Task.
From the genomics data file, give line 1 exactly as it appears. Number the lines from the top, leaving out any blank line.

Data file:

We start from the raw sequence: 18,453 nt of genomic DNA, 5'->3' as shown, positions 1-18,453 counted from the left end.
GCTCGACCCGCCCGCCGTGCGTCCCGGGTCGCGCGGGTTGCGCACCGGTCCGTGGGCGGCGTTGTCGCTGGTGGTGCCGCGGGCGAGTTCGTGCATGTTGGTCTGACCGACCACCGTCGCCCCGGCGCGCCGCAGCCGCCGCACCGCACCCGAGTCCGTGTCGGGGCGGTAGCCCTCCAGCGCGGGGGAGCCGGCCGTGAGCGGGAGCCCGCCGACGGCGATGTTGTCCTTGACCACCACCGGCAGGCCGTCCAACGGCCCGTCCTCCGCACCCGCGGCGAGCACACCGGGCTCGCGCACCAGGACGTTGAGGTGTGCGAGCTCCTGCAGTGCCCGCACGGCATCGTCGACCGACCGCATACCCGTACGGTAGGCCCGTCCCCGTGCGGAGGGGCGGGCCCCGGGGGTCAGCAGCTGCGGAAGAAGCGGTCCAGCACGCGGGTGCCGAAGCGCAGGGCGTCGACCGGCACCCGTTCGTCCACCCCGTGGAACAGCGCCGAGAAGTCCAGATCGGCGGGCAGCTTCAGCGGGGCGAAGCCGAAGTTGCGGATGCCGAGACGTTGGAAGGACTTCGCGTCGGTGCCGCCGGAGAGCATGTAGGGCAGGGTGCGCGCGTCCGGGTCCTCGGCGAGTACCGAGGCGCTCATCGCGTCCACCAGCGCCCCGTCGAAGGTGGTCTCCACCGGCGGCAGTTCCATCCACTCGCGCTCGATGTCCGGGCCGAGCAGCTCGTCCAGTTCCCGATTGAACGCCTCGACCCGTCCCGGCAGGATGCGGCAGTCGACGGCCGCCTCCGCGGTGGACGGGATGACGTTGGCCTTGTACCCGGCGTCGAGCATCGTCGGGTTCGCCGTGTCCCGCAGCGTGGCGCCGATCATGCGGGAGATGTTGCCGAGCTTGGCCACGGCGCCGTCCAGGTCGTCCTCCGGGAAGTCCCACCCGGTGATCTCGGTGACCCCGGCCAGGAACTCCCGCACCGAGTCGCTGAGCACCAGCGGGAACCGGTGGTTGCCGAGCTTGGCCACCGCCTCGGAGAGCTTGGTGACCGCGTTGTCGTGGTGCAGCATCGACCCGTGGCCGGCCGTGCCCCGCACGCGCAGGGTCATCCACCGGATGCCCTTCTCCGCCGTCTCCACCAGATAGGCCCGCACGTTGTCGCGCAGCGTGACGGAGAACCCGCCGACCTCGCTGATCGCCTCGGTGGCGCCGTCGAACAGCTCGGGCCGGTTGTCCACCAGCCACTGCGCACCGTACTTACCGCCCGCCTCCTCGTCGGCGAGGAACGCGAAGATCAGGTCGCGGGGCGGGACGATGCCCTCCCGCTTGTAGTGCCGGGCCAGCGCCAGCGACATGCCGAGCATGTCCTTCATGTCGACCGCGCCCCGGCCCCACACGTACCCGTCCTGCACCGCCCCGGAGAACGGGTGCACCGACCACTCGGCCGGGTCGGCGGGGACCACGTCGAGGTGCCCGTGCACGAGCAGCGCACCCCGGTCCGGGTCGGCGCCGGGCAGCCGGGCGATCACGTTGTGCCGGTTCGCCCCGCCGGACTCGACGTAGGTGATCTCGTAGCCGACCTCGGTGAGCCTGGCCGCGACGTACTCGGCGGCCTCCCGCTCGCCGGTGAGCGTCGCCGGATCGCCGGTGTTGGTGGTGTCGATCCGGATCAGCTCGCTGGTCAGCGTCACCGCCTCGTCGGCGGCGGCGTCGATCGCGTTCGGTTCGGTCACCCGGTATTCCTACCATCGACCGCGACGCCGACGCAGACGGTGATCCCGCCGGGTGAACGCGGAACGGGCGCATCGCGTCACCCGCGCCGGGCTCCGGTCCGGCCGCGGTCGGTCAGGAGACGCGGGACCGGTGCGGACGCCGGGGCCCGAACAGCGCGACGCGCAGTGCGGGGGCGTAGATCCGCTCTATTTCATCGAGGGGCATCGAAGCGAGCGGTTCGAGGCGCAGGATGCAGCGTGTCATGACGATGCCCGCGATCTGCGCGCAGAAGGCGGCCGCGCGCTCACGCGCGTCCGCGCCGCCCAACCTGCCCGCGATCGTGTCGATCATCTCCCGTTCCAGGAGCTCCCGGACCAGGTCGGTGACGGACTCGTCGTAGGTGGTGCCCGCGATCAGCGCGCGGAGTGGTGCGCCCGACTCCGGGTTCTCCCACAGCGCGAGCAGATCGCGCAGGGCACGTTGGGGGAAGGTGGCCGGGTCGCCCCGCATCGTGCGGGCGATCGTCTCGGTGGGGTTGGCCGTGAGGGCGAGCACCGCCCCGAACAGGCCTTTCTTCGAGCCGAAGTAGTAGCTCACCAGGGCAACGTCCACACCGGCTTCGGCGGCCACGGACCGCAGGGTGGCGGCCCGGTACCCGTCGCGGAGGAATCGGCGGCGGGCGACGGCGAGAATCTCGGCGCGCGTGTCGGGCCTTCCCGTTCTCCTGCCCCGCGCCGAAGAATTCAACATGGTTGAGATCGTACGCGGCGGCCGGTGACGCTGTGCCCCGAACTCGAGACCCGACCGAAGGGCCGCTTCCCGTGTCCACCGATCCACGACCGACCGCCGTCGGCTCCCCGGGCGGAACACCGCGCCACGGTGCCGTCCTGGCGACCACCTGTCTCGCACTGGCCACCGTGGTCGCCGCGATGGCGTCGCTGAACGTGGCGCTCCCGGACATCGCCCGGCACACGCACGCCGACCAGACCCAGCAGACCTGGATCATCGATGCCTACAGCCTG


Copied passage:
We start from the raw sequence: 18,453 nt of genomic DNA, 5'->3' as shown, positions 1-18,453 counted from the left end.